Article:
Review of The Naked Sun by Isaac Asimov
Filed under: Reviews
The Naked Sun
By Isaac Asimov; Read by William Dufris
7 CDs or 1 MP3-CD – 8 Hours 30 Minutes [UNABRIDGED]
Publisher: Tantor Media
ISBN: 140010422X (CDs), 1400154227 (MP3-CD)
Themes: / Science Fiction / Mystery / Robots / Artificial Intelligence / Sociology / Alien World
On the beautiful Outer World planet of Solaria, a handful of human colonists lead a hermit-like existence, their every need attended to by their faithful robot servants. To this strange and provocative planet comes Detective Elijah Baley, sent from the streets of New York with his positronic partner, the robot R. Daneel Olivaw, to solve an incredible murder that has rocked Solaria to its foundations.
[disclaimer- As an audiobook publisher (www.wonderaudio.com), I have a working relationship with the narrator, William Dufris. I have no other professional associations with this title. Although I've kept the paragraph about the narration on this title brief, reader's may question the objectiveness of the review in such cases. On the other hand, just because I have an association with an author or narrator doesn't negate my reason or enthusiasm for that artist.]
The Naked Sun is a sequel to The Caves of Steel. It can be read or listened to without first acquainting yourself the first title, but it’s recommended that they be read in order…(The Caves of Steel was also designated an SFFaudio Essential by a different reviewer).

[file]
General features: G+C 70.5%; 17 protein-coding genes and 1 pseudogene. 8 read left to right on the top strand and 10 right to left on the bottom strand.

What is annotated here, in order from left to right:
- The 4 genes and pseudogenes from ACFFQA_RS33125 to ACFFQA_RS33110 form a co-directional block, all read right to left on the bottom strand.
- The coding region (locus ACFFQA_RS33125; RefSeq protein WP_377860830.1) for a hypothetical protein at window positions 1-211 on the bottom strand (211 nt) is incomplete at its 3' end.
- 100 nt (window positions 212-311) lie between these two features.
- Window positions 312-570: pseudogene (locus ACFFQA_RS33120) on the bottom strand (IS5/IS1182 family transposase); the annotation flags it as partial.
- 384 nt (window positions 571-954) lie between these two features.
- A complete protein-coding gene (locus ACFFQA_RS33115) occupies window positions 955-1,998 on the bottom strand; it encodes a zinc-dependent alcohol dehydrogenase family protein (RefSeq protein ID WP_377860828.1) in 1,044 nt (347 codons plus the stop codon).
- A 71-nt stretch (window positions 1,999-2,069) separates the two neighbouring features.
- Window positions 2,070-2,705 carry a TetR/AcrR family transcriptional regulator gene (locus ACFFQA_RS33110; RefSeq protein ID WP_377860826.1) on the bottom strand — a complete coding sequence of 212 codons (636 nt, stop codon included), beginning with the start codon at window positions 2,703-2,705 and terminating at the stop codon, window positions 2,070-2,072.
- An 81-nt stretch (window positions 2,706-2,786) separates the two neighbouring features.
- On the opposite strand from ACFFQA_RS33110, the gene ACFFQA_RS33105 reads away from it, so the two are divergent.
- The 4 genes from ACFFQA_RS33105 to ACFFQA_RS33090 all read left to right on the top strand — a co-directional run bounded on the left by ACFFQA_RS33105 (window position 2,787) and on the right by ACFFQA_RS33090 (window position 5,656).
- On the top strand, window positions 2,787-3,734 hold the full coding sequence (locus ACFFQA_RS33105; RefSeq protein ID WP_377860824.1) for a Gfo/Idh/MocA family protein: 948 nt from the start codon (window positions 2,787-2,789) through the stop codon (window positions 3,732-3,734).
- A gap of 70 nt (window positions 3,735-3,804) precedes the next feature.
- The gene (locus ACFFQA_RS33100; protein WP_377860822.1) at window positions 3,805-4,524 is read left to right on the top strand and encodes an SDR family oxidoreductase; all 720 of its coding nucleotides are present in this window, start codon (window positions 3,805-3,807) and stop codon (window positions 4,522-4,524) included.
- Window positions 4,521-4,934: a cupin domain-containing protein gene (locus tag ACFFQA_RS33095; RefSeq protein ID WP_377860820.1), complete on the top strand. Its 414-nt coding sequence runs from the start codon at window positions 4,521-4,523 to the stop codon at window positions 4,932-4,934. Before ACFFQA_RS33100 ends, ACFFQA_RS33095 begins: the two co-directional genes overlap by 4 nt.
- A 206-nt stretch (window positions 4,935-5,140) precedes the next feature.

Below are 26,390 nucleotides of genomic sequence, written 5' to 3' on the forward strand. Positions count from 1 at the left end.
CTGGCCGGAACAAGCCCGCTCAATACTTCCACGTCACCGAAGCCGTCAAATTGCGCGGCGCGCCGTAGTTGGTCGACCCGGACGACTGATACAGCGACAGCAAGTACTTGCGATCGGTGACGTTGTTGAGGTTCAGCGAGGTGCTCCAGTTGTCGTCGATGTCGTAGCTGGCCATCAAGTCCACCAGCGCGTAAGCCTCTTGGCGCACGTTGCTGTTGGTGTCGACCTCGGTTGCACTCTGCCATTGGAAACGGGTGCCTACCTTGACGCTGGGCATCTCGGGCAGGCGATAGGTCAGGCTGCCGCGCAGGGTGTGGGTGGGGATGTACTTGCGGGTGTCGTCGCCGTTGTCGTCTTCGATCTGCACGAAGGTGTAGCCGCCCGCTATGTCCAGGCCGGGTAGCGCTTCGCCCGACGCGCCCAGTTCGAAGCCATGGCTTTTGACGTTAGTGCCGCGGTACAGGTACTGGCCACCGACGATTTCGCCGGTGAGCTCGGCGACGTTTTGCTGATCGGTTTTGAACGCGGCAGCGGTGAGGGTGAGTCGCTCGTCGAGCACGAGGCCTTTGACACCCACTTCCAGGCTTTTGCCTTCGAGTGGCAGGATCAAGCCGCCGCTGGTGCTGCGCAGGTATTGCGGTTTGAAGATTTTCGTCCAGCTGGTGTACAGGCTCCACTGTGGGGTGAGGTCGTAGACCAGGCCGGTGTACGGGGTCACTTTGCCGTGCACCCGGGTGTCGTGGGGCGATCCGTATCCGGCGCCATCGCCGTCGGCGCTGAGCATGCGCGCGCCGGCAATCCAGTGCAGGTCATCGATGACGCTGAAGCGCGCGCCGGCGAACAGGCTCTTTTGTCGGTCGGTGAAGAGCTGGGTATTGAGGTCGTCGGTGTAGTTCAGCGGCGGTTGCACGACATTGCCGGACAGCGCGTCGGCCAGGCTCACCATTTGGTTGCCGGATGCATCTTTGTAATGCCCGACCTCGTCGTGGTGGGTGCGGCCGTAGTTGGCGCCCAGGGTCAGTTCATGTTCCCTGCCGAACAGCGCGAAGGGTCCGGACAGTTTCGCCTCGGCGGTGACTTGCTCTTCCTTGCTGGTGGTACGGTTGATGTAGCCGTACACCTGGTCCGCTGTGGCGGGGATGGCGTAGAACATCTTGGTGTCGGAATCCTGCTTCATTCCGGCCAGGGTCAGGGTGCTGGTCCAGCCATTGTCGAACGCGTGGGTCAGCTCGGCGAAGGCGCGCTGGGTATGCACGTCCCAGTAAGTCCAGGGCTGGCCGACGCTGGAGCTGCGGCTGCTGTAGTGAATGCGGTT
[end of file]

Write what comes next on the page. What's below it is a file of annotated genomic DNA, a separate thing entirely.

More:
Like the first book, the main character is Earthman detective Elijah Baley. And he is reunited with robot and assistant Daneel Olivaw. He is sent to Solaria, which is hostile to Earth, to investigate a murder. Asimov takes the setting of The Caves of Steel and flips is on it’s head. In that first book the setting was of a vastly overpopulated Earth living in the confines of gigantic city/buildings. The mere thought of being outside is frightening to Earth’s inhabitants.
In The Naked Sun, Elijah Bailey, is sent to the planet Solaria to investigate a murder. Solaria’s inhabitants live on vast estates alone or with their spouses. They communicate with one another via holographic telepresence. They call this “viewing” versus “seeing.” “Seeing” is when they are in one another’s physical presence. They have a natural aversion to “seeing” and consider it a social taboo. This has additional relevance to our own society, or should I say to our social media networked world. Socially, we have moved closer to the virtual aspects of a world like Solaria than the world of 1956 when the novel was first published in Astounding Stories.
Asimov’s writing style is very clean, sparse and not very stylistic in a literary way. He’s fond of moving the story along with one-on-one dialogue. This is not untypical of the mystery genre and serves the Robot Novels very well. One of William Dufris’ strengths is handling dialogue. And he’s perfect for these novels. His voice characterization are distinctive, and he’s got a gift for pacing a conversation.
The murder mystery is very satisfying and there’s a much larger implication between the future of Earth and the Spacers giving the novel a larger feel than just a murder mystery with a SF setting. I find The Caves of Steel and The Naked Sun to be the best of Asimov’s novels and should be on every SF enthusiast’s list of must listens.
There is another sequel with Elijah Baley and Daneel Olivaw called The Robots of Dawn. This title was written much later in Asimov’s career and is also published by Tantor with William Dufris as narrator.
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